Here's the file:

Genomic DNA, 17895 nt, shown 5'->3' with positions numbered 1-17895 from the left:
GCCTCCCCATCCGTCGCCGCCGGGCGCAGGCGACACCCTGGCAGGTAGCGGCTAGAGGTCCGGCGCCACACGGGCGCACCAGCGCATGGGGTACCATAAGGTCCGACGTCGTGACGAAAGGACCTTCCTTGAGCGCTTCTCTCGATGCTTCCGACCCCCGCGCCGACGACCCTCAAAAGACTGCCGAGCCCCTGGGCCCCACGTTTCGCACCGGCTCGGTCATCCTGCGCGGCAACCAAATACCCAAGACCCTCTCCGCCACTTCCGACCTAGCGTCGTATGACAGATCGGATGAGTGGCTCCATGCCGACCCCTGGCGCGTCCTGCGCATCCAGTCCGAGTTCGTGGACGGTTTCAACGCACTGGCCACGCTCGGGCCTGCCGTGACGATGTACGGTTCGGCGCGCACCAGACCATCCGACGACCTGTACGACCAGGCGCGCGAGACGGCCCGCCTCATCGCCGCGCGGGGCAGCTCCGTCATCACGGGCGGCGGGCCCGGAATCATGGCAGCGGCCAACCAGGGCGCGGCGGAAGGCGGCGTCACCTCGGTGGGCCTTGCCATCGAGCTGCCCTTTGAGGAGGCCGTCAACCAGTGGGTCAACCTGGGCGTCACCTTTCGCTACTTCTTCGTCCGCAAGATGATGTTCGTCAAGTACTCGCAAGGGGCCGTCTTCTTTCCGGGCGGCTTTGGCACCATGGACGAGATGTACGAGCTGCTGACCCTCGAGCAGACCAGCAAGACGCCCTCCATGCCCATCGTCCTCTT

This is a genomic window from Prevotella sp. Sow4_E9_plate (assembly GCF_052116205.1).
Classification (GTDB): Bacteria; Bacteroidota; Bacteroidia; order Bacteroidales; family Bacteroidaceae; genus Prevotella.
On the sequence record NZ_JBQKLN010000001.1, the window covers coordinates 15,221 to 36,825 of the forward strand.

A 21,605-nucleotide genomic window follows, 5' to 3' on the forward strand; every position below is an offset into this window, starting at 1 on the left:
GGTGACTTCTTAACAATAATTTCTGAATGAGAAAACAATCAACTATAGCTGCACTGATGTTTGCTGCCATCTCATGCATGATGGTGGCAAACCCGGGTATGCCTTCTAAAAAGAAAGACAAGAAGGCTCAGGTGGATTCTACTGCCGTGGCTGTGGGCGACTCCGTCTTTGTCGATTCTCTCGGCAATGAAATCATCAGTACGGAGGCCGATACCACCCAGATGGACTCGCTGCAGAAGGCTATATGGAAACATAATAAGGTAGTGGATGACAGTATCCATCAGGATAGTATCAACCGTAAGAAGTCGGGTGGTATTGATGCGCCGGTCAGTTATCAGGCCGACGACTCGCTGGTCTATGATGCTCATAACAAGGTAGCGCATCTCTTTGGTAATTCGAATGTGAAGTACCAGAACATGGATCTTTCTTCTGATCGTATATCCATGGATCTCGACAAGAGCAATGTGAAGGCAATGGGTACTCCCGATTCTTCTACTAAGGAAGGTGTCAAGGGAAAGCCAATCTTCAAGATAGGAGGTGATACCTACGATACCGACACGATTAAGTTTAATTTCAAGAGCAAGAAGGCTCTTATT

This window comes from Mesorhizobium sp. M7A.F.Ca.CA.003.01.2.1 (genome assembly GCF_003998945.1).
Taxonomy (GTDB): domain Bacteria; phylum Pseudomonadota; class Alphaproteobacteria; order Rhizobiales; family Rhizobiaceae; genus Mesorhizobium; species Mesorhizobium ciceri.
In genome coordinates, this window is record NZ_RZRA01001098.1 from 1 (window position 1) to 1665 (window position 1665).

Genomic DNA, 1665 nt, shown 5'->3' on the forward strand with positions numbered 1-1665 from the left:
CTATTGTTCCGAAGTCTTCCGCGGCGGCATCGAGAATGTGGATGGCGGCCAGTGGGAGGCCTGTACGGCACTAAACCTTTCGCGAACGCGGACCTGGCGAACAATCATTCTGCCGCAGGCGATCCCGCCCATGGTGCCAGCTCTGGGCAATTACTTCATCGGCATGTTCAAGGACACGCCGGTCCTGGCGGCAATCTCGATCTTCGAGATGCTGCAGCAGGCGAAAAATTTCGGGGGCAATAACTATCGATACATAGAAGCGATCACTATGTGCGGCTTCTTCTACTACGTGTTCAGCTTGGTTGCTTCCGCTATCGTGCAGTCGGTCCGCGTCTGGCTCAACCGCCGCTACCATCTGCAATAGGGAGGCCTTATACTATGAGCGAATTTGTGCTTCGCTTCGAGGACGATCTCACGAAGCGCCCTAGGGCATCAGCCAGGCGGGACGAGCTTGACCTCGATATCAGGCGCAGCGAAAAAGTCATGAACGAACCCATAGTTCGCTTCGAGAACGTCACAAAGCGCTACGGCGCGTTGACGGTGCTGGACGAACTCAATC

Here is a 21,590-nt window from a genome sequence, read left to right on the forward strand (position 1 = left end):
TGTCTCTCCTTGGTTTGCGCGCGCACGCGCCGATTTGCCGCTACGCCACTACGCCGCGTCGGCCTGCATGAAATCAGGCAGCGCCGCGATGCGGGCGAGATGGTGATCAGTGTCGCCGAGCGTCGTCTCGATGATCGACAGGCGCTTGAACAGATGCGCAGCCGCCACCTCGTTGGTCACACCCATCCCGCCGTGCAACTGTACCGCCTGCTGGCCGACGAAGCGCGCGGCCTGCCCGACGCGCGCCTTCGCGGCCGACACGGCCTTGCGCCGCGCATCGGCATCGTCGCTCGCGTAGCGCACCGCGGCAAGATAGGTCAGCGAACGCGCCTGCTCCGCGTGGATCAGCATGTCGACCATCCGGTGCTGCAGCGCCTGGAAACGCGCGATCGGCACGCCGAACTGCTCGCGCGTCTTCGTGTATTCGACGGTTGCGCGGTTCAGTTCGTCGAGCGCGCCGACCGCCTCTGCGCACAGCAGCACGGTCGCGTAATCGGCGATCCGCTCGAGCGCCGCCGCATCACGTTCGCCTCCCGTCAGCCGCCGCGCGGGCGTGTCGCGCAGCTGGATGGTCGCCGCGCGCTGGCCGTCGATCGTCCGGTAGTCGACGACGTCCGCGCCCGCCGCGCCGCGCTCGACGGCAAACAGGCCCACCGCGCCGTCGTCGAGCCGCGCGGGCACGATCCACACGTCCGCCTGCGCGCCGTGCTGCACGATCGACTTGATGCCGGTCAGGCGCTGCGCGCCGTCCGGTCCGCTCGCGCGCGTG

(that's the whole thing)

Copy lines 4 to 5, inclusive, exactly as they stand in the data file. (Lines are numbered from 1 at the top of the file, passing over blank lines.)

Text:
Classification (GTDB): Bacteria; Bacteroidota; Bacteroidia; order Bacteroidales; family Bacteroidaceae; genus Prevotella.
On the sequence record NZ_JBQKLN010000001.1, the window covers coordinates 15,221 to 36,825 of the forward strand.